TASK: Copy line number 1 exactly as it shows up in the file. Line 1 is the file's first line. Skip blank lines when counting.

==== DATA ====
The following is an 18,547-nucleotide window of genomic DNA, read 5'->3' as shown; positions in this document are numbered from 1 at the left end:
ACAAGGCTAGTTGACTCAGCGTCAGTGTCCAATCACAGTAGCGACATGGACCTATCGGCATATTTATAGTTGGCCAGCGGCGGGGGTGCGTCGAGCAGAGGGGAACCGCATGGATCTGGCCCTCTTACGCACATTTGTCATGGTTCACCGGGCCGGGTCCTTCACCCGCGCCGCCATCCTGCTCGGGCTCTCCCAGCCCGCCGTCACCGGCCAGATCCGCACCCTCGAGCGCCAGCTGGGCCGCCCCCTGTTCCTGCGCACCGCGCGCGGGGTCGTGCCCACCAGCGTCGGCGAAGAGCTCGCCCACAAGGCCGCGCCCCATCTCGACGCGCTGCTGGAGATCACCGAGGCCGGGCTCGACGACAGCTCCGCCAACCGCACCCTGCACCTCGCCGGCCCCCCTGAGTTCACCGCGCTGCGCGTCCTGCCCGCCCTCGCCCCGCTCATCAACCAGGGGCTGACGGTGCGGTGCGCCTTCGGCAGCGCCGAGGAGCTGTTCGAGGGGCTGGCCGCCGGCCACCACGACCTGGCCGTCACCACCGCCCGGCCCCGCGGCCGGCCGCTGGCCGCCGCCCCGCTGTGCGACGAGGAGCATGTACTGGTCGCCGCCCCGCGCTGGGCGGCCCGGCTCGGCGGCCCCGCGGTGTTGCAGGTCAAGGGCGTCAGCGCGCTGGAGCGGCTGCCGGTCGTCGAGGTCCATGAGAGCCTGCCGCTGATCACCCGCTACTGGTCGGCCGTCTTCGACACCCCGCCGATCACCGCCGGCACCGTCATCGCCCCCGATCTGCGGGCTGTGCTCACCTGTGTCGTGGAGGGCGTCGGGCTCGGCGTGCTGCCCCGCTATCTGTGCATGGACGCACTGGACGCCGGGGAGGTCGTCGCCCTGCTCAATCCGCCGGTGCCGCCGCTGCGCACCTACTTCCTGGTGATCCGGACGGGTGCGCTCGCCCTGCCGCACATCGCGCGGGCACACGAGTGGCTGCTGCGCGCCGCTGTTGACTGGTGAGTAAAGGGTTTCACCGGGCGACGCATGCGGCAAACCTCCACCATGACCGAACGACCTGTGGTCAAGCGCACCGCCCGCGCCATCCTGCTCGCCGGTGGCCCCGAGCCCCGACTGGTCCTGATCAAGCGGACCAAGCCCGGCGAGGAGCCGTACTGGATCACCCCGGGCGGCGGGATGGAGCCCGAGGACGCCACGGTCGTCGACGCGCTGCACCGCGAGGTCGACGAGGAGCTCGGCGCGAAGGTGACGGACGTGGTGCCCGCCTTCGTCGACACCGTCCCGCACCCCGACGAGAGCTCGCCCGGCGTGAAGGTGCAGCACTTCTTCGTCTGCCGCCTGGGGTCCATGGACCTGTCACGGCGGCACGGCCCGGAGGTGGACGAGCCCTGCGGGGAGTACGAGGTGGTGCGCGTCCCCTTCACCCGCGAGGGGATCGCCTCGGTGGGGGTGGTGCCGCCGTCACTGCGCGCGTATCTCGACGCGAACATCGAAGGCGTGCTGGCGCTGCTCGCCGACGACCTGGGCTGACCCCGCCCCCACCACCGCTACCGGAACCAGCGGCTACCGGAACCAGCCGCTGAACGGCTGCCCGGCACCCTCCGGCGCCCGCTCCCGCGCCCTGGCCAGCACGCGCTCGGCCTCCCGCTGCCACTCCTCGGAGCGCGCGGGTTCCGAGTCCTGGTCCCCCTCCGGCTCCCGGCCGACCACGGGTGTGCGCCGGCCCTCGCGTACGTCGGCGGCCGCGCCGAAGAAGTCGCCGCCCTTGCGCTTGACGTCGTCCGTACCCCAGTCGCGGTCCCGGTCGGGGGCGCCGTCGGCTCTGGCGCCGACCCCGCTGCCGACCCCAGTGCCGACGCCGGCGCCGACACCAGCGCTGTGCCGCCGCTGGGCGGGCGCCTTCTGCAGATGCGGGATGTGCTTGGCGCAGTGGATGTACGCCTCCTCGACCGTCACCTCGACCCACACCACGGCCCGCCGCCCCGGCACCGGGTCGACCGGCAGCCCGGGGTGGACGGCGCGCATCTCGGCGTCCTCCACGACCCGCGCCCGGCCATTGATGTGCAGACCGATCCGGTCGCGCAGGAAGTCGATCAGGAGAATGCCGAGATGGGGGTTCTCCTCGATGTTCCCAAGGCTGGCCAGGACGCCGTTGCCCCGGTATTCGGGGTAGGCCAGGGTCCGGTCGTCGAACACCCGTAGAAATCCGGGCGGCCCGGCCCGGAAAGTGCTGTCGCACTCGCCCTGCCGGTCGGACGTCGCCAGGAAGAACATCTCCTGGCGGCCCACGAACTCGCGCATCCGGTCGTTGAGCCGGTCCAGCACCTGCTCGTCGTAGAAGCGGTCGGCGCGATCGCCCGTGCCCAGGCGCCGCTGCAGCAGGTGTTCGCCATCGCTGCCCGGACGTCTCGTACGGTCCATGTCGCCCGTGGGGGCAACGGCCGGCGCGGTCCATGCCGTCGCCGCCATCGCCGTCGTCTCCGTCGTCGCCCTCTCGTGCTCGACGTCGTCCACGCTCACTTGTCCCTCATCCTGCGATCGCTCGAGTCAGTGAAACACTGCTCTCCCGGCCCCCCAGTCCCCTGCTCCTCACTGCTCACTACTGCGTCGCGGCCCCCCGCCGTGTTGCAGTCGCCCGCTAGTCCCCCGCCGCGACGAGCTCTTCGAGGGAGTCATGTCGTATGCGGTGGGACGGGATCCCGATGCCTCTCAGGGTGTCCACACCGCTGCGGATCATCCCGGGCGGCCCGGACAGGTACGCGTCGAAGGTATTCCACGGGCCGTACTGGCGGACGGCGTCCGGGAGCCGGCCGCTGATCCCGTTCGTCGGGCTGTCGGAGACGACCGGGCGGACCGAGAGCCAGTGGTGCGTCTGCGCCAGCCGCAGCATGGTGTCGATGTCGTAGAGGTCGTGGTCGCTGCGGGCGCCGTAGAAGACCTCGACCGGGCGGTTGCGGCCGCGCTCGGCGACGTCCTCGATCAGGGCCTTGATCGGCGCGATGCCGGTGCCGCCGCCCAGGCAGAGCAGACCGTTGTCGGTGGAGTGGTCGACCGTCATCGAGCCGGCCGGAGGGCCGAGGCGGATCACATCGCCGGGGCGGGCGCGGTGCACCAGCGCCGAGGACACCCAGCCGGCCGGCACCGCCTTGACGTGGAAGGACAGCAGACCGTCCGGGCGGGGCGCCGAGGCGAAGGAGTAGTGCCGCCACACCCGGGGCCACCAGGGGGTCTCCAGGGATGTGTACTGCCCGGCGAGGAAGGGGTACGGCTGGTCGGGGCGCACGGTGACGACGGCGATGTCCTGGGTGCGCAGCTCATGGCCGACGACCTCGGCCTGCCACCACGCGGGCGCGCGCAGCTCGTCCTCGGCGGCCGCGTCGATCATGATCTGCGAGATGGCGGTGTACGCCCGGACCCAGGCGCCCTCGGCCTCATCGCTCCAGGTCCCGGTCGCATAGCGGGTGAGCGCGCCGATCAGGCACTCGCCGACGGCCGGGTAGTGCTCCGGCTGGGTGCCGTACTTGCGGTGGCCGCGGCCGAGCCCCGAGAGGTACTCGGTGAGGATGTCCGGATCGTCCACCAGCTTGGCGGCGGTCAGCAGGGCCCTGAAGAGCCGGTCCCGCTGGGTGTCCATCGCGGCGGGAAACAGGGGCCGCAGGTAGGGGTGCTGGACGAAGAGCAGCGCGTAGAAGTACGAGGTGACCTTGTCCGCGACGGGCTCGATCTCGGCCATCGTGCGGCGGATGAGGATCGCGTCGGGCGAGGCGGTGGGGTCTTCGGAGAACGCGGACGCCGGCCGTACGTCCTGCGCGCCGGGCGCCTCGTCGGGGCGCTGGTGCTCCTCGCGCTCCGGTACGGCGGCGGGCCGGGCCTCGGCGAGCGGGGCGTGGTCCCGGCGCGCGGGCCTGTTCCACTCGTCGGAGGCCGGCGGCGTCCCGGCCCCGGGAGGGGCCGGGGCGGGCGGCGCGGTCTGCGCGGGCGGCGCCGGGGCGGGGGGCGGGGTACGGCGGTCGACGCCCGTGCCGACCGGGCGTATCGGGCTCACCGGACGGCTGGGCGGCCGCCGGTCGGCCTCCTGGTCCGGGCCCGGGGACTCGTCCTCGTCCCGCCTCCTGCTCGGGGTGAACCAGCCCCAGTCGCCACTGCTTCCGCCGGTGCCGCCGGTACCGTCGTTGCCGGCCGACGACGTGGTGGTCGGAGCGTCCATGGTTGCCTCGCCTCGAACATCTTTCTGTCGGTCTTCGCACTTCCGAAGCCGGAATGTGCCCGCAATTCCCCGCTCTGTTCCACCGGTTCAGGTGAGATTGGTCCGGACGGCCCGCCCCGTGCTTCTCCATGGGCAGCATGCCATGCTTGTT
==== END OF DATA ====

The following is an 18,547-nucleotide window of genomic DNA, read 5'->3' as shown; positions in this document are numbered from 1 at the left end: